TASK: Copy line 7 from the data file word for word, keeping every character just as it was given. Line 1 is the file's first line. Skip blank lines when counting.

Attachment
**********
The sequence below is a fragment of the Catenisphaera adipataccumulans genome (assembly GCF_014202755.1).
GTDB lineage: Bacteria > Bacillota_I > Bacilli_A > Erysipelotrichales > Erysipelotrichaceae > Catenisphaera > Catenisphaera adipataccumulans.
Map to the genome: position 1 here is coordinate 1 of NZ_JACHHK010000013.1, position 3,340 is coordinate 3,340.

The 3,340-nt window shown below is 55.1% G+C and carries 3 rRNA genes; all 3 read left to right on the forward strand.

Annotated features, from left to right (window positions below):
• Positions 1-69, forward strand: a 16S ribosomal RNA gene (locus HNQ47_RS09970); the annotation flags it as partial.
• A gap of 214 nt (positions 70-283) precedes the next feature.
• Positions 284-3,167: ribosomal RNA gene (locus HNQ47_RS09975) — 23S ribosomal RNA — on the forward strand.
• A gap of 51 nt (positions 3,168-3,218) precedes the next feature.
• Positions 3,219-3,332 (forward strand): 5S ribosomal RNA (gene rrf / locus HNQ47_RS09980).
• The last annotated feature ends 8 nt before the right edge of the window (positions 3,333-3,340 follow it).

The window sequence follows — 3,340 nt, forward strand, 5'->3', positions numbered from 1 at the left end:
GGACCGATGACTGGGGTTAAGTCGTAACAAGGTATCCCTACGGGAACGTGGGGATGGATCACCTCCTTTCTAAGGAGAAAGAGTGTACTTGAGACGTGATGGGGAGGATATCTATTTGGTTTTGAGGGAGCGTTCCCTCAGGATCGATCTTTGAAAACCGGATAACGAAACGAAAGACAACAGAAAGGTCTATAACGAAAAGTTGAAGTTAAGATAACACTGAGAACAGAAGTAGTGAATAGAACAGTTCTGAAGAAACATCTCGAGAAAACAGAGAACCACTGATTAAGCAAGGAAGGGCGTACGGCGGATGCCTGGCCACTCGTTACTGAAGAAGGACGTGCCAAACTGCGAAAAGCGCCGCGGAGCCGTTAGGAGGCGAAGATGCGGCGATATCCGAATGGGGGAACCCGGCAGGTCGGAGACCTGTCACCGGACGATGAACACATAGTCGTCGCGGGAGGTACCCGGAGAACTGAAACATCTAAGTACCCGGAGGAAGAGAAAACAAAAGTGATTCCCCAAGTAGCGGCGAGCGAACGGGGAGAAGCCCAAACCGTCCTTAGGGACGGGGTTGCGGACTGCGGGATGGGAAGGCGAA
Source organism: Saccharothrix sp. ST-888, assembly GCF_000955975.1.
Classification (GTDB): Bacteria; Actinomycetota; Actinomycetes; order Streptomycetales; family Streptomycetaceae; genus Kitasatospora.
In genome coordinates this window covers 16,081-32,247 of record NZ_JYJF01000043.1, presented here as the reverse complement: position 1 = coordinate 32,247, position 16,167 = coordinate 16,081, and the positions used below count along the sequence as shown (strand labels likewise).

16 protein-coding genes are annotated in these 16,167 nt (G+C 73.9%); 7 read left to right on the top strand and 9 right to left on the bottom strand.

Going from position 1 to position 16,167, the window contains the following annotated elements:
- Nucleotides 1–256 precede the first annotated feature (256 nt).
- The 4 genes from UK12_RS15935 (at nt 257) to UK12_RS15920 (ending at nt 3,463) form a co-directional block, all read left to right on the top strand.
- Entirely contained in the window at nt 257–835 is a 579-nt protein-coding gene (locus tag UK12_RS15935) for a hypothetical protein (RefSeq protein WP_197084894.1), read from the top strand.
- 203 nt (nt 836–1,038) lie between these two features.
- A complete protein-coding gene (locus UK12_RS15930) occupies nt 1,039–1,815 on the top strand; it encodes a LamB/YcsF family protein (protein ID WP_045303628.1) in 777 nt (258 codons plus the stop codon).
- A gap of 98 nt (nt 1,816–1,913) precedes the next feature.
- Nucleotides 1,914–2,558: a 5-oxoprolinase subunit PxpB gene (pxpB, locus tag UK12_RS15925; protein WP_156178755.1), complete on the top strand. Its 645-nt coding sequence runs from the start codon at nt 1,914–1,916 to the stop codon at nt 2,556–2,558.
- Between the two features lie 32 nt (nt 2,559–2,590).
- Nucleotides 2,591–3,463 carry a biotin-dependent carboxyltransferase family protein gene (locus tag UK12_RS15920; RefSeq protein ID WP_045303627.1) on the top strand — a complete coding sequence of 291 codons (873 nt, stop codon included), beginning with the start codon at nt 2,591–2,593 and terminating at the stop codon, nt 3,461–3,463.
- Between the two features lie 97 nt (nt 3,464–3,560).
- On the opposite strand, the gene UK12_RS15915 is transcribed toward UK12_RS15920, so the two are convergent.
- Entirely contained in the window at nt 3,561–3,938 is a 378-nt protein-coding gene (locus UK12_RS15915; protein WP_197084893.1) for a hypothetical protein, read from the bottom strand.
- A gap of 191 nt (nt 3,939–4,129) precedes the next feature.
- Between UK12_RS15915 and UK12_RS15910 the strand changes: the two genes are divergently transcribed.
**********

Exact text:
• A gap of 214 nt (positions 70-283) precedes the next feature.